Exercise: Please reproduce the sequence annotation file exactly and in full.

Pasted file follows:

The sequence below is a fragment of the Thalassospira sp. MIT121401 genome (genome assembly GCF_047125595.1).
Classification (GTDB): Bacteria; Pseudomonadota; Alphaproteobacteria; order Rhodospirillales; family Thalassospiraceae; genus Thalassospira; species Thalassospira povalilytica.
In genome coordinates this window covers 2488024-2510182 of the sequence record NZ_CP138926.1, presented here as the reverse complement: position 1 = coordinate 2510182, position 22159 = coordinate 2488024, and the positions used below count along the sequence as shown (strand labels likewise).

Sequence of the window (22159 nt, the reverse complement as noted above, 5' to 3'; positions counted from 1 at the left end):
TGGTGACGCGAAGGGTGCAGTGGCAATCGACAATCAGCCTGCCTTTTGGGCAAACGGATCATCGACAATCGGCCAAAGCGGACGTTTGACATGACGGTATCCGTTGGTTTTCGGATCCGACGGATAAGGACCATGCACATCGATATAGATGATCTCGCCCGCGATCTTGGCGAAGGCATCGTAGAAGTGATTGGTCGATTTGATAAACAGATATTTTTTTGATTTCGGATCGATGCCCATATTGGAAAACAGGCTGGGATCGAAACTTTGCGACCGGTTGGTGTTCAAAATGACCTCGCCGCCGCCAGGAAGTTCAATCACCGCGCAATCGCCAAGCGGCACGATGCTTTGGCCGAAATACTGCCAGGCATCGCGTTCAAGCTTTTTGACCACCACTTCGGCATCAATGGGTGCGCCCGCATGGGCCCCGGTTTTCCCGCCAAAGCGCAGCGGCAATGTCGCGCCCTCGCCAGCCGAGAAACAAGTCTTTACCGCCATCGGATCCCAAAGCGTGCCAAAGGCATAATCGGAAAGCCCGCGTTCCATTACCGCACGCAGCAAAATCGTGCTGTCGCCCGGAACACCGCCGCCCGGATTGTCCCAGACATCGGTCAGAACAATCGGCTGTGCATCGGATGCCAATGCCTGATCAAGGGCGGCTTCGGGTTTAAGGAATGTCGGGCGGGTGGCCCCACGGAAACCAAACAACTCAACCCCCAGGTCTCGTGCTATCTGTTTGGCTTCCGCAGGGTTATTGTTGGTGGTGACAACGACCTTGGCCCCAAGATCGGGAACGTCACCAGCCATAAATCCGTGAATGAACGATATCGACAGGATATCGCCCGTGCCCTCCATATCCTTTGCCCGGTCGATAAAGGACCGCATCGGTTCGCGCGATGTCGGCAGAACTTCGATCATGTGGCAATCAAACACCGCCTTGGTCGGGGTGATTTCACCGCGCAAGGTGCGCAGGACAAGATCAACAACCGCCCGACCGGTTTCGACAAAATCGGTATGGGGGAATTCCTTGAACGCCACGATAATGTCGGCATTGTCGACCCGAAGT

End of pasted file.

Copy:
The sequence below is a fragment of the Thalassospira sp. MIT121401 genome (genome assembly GCF_047125595.1).
Classification (GTDB): Bacteria; Pseudomonadota; Alphaproteobacteria; order Rhodospirillales; family Thalassospiraceae; genus Thalassospira; species Thalassospira povalilytica.
In genome coordinates this window covers 2488024-2510182 of the sequence record NZ_CP138926.1, presented here as the reverse complement: position 1 = coordinate 2510182, position 22159 = coordinate 2488024, and the positions used below count along the sequence as shown (strand labels likewise).

Sequence of the window (22159 nt, the reverse complement as noted above, 5' to 3'; positions counted from 1 at the left end):
TGGTGACGCGAAGGGTGCAGTGGCAATCGACAATCAGCCTGCCTTTTGGGCAAACGGATCATCGACAATCGGCCAAAGCGGACGTTTGACATGACGGTATCCGTTGGTTTTCGGATCCGACGGATAAGGACCATGCACATCGATATAGATGATCTCGCCCGCGATCTTGGCGAAGGCATCGTAGAAGTGATTGGTCGATTTGATAAACAGATATTTTTTTGATTTCGGATCGATGCCCATATTGGAAAACAGGCTGGGATCGAAACTTTGCGACCGGTTGGTGTTCAAAATGACCTCGCCGCCGCCAGGAAGTTCAATCACCGCGCAATCGCCAAGCGGCACGATGCTTTGGCCGAAATACTGCCAGGCATCGCGTTCAAGCTTTTTGACCACCACTTCGGCATCAATGGGTGCGCCCGCATGGGCCCCGGTTTTCCCGCCAAAGCGCAGCGGCAATGTCGCGCCCTCGCCAGCCGAGAAACAAGTCTTTACCGCCATCGGATCCCAAAGCGTGCCAAAGGCATAATCGGAAAGCCCGCGTTCCATTACCGCACGCAGCAAAATCGTGCTGTCGCCCGGAACACCGCCGCCCGGATTGTCCCAGACATCGGTCAGAACAATCGGCTGTGCATCGGATGCCAATGCCTGATCAAGGGCGGCTTCGGGTTTAAGGAATGTCGGGCGGGTGGCCCCACGGAAACCAAACAACTCAACCCCCAGGTCTCGTGCTATCTGTTTGGCTTCCGCAGGGTTATTGTTGGTGGTGACAACGACCTTGGCCCCAAGATCGGGAACGTCACCAGCCATAAATCCGTGAATGAACGATATCGACAGGATATCGCCCGTGCCCTCCATATCCTTTGCCCGGTCGATAAAGGACCGCATCGGTTCGCGCGATGTCGGCAGAACTTCGATCATGTGGCAATCAAACACCGCCTTGGTCGGGGTGATTTCACCGCGCAAGGTGCGCAGGACAAGATCAACAACCGCCCGACCGGTTTCGACAAAATCGGTATGGGGGAATTCCTTGAACGCCACGATAATGTCGGCATTGTCGACCCGAAGT